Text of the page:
Saturday, August 3, 2013

A glimpse at chapter 14



Here is the first two-thirds of chapter 14, written today! Please feel free to leave me a comment or two, any feedback really!
 
          Annalee shivered in her solid, stone cell and watched the water dribble down the wall and into a floor crack beside her.  After what felt like hours of pounding on and screaming at the iron door the Kaqtukaqs had thrust her through, she had flopped in a corner and sent her thoughts out, in vain, to reach Innu.  Even though her sluggish eyelids deceived her, still more questions stacked up in her brain: Why did Basque want the Wonderstone and to keep her hostage? Why did he want to get rid of Selome? Were Innu, Cremoe, Zidi, and Selome alive and okay? The picture of Basque’s sneering face when she slid the Wonderstone across the table increased her frustration. Tears burst from her closed eyes and sobs escaped her raw throat.  Who did they want her to be or to do? She was the Moon Daughter, which was someone important, right? Everyone here saw the light within her and seemed to respect her more than she did herself.
            A soft, blue glow flickered briefly across her eyelids.
            What was that? she thought.
            The blue beam gleamed across her blurry eyes when she opened them. She rubbed her palms flat against her eye sockets. When her eyes cleared, she realized the shining came from spots on the ends of her fingers and her hair. Though it freaked her out, it was a comfort in the darkness.
            For days, she sat in that prison without a visitor or meal brought to her. She never felt hungry, but she eventually slurped and licked water from the stream on the wall. To pass the time and keep herself from thinking too much, she focused on the newfound skill literally at her fingertips. If she cleared her mind and felt the power of her heart beat and bloodlines, she discovered that she could will the light to strengthen and when she freed that power, it faded away. No heat came from it, and the push and pull of power cooled the anger that welled up whenever she allowed her present circumstances to weasel back into her mind.
            As she awoke and sated her thirst the eleventh time, the iron door creaked open and two Kaqtukaqs that had once guarded her guest room door now lumbered into her cell.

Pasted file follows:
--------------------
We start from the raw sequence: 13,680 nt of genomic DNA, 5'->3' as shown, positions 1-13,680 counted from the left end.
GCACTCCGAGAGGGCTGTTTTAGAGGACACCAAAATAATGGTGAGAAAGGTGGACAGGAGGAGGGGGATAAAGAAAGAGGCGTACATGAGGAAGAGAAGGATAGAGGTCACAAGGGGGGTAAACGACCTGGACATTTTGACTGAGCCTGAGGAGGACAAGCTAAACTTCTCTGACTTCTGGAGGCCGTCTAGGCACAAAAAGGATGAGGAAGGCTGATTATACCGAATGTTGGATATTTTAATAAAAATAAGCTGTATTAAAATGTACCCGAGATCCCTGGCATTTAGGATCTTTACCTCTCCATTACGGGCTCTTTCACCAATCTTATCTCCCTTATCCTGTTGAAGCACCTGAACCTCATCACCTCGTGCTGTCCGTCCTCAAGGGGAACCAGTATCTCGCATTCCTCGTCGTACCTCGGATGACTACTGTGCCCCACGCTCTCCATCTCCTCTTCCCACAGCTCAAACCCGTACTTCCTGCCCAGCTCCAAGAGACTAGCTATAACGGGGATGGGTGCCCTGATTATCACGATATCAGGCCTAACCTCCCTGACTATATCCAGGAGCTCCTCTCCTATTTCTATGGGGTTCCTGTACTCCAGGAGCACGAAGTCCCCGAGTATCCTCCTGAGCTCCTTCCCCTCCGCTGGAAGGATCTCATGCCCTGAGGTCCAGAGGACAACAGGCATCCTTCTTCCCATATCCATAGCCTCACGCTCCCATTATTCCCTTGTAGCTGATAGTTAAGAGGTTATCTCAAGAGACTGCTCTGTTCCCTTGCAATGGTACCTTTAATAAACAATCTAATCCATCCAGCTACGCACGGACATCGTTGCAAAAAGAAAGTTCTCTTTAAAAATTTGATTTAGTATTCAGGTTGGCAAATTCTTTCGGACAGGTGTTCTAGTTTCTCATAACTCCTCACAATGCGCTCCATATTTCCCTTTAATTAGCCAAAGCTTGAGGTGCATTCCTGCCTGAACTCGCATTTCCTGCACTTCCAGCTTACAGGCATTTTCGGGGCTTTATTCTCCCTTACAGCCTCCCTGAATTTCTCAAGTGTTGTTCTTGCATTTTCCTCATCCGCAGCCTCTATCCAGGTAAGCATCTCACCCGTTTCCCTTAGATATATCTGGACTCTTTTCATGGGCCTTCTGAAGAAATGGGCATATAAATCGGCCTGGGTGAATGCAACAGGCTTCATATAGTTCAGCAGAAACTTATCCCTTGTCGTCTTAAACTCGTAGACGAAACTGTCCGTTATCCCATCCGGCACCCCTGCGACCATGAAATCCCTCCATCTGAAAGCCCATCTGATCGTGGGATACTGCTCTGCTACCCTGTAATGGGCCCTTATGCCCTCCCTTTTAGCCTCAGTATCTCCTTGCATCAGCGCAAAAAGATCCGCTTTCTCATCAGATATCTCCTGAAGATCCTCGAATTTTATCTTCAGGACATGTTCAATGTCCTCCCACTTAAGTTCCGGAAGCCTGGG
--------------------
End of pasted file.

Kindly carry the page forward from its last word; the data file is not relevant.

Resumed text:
“Please follow us, Moon Daughter,” said the one whose skin swirled with spirals.
            “Where are we going?”
            They stayed silent, the swirled storm spirit in front and his companion behind her. They trekked in a line down a steep shaft with nothing more than purple torches lining the walls. Annalee stumbled not twenty feet outside of her cell; she had hardly stood for however long she had been captive and it hurt to be reminded.
            When they finally passed a series of doors, Annalee felt certain they were near the great hall, but she never saw it. They veered left at a junction of three passages, and ahead of them she saw a great archway lit purple from the room beyond. Seated in a stone pew along one wall, she spied Innu, Zidi, and Cremoe, whose paws were bound with lightning like sparking chains. At the far wall, a stalagmite chair held Basque. His form and tattoos contrasted with the white Wonderstone and bright yellow lightning band hanging over his chest. To his right, another Kaqtukaq with thick muscles marked in a starry design stood sentry.  Selome knelt before them, where lashes leaked blood down his back and wing feathers. He turned slightly to see her enter the room.
            “Ah, Annalee,” Basque said. “Might you stay and see Selome’s execution? We have you to thank for his betrayal since you convinced him to go with you. To kill an eternal brother, to snuff out his spirit and gifts, creates a deep hole in our existence.”  The other Kaqtukaqs muttered and shifted at his words. He shook his head and nonchalantly waved his hand, casting a lighting chain around her wrists, then continued, “The cubes were right in both their answers of you.  Such a shameful way to treat your hosts, young woman. Such a waste of a promise.”
            Annalee expected anger to blaze inside her at his words, but instead she felt her power retreat deep into her being, whispering promise, promise, promise. The word rang through her mind and she forced the surge out to her extremities. The blue glow of her body outshone the purple glow of the surrounding torches and she heard the entire room gasp as her chains dimmed and fell to the floor.
            “How dare you speak to me of promises?” she muttered, then raised her voice and her face to glare at Basque. “You, who promised us safety and healing for the stone on your chest! The only shame here rests on your shoulders for not upholding your clans honor!”

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